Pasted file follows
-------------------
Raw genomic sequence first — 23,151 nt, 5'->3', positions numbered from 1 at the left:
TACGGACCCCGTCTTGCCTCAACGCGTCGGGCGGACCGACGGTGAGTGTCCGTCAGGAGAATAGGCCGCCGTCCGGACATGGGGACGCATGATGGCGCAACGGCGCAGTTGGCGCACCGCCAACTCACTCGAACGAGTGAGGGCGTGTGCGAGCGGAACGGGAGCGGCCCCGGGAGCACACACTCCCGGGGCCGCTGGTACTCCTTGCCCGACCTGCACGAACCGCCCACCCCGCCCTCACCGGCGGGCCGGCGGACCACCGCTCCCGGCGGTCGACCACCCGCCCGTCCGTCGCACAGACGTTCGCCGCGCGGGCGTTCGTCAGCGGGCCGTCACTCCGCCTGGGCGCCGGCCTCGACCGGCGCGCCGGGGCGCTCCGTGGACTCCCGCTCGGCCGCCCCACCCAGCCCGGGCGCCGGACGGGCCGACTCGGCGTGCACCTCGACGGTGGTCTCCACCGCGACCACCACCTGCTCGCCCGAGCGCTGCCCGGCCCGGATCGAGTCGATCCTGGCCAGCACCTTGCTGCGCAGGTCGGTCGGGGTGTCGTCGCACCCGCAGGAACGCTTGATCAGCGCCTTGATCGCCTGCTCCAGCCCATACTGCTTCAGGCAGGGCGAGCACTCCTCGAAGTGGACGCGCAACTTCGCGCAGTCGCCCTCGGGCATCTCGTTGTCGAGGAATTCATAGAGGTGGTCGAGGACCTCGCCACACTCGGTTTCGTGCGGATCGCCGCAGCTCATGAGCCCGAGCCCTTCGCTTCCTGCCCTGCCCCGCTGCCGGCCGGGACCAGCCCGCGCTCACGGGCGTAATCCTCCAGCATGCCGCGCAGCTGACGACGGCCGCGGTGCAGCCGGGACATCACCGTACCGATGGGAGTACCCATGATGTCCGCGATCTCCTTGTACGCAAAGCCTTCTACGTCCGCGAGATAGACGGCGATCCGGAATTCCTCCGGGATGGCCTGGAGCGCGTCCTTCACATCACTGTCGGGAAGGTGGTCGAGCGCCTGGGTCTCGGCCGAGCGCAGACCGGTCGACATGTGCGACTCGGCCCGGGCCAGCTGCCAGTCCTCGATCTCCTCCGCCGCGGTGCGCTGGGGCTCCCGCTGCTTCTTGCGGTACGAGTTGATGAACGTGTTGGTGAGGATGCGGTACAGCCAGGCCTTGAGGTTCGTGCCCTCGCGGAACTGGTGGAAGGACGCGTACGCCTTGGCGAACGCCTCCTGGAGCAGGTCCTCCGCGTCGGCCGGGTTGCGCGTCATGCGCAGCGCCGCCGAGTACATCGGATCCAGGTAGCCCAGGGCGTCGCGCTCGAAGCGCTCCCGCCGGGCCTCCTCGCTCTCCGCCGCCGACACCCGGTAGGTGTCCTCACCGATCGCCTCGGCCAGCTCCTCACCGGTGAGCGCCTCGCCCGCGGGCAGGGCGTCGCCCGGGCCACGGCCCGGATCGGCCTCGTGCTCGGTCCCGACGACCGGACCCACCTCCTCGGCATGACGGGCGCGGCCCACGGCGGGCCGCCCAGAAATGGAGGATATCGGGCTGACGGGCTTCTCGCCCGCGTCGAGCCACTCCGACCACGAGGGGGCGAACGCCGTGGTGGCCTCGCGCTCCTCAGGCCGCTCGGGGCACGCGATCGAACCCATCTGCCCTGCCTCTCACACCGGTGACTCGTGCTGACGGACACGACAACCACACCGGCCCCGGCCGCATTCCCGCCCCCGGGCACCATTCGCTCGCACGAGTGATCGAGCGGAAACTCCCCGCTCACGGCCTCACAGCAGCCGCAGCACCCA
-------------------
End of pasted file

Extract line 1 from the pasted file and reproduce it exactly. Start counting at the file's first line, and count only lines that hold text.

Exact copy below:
Raw genomic sequence first — 23,151 nt, 5'->3', positions numbered from 1 at the left: